When it comes to commercial patenting, there is a well-established gender disparity. In the United States, women account for just 13 percent of patent holders but make up 35 percent of the STEM community. This inventor gender gap may also be one of the reasons we don’t have more female-focused inventions. Examining data from more than 440,000 biomedical patents awarded from 1976–2010, researchers at Harvard Business School in Boston, University of Navarra in Barcelona, and McGill University in Montreal found that patents with all-female inventor teams were 35 percent more likely to focus on women’s health. They also estimated that if men and women were producing patents equally during those years, there would be about 6,500 more female-focused inventions today. Science

The share of inventions by female-majority teams rises from 6.3% in 1976 to 16.2% in 2010, still accounting for fewer than 1 in 5 U.S. biomedical patents. Koning et al., Science (2021)

What your gut says about health inequity

A team of researchers at Northwestern University and other institutions are calling for integrating studies of the gut microbiome into future investigations of health inequities. Accounting for microbe–host interactions in the human gut would help us understand the many ways a person’s social and physical environs influence their health. This could account for some of the mechanisms through which discrimination on the basis of race, sexual identity, gender, and socioeconomic status can impact biological pathways and drive health inequities. PNAS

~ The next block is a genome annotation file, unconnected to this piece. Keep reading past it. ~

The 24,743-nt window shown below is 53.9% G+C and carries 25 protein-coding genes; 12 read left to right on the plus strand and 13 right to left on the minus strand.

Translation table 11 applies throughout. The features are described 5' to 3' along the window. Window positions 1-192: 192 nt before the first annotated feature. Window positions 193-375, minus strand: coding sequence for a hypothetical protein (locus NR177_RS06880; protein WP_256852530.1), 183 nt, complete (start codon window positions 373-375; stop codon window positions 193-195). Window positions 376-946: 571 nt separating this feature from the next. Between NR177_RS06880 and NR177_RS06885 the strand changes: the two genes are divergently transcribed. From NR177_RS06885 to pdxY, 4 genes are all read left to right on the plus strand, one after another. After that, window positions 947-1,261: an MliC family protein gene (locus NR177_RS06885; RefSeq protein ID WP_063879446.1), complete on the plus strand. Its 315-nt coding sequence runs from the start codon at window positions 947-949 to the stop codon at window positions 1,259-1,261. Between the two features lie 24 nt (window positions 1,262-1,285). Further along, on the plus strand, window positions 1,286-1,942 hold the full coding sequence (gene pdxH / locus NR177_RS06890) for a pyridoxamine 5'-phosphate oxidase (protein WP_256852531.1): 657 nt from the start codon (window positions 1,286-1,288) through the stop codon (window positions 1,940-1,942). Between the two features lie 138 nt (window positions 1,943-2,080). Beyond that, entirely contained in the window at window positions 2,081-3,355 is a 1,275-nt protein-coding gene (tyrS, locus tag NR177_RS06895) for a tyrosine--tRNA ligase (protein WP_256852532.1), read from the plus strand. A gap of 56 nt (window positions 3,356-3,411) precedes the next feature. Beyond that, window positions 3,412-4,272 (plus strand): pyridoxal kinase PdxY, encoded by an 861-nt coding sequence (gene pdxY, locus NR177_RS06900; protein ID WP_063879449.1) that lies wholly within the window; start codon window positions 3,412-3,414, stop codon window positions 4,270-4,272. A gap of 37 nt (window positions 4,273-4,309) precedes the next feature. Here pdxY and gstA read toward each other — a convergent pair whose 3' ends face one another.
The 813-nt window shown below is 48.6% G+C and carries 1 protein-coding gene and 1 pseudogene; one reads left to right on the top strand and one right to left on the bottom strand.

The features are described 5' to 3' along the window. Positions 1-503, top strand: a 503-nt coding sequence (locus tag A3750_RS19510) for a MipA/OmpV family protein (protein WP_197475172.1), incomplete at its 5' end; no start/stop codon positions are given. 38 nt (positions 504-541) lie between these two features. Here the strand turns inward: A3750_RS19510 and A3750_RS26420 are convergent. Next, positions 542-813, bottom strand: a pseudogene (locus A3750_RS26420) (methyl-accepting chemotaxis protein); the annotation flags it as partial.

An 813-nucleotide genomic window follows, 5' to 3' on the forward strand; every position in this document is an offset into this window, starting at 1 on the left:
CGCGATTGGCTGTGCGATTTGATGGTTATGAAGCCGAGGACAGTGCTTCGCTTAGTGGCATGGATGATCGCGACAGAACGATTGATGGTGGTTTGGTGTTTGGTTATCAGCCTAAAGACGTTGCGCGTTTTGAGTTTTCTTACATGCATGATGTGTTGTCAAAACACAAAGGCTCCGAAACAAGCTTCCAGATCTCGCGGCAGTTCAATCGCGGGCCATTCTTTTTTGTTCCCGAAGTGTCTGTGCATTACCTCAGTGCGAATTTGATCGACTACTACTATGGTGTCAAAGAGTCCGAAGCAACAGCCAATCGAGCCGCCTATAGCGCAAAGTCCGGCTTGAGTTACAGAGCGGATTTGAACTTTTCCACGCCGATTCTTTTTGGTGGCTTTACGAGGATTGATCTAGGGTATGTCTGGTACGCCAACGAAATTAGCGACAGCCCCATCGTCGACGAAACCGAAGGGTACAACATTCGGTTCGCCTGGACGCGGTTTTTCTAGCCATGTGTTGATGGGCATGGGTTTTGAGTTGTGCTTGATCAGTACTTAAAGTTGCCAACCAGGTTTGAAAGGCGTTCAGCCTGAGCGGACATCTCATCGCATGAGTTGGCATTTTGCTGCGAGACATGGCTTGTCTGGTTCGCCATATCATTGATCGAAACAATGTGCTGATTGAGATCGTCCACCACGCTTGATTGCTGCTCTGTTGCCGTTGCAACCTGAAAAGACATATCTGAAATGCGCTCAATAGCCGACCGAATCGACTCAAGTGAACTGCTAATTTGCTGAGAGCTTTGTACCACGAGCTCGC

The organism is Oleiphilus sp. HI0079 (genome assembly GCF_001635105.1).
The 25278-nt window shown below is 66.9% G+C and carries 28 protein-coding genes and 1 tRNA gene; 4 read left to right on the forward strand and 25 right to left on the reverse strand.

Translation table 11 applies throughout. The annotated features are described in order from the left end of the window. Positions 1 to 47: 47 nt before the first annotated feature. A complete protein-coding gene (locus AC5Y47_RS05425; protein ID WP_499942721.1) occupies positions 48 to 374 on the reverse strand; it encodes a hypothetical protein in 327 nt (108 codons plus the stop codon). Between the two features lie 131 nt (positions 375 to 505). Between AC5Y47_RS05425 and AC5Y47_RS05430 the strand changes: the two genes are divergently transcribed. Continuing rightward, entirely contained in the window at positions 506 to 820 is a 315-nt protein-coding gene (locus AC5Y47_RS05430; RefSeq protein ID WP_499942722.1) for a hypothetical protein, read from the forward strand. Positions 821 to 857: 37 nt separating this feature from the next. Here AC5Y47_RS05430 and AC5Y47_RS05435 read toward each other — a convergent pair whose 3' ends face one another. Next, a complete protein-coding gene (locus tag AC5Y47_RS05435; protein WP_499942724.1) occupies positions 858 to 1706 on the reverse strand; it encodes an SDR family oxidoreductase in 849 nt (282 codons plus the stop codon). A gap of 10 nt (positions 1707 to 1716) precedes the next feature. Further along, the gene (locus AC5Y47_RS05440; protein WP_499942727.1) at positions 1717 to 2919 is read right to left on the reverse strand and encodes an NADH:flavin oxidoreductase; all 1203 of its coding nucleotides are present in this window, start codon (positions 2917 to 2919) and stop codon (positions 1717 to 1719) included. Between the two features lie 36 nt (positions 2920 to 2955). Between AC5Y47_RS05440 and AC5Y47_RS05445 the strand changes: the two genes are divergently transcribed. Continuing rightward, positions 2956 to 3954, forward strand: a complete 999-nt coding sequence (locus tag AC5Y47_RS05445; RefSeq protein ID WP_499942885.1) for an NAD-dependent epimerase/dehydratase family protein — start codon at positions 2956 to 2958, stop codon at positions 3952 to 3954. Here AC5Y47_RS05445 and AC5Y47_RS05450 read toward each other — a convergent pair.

Unlabeled chemicals found in lipstick, makeup, and common US cosmetics

Per- and polyfluoroalkyl substances (PFAS) are a collection of at least 4,700 hydrophobic chemical compounds found in countless U.S. products, from firefighting foam to nonstick skillets to the lipstick, foundation, and mascara you might be using. Unfortunately, some PFAS are toxic, and some have been called “forever chemicals” because they don’t readily degrade over time. Researchers at the University of Notre Dame sampled 231 name-brand cosmetics purchased at retail stores in the United States and Canada between 2016–2020. They found fluoro-chemicals in more than half of them, and at higher levels in foundation and mascaras labeled “wear-resistant” or “long-lasting.” Only 8 percent of those products listed any type of PFAS on their label, prompting new legislation in the Senate this week. Environmental Science & Technology Letters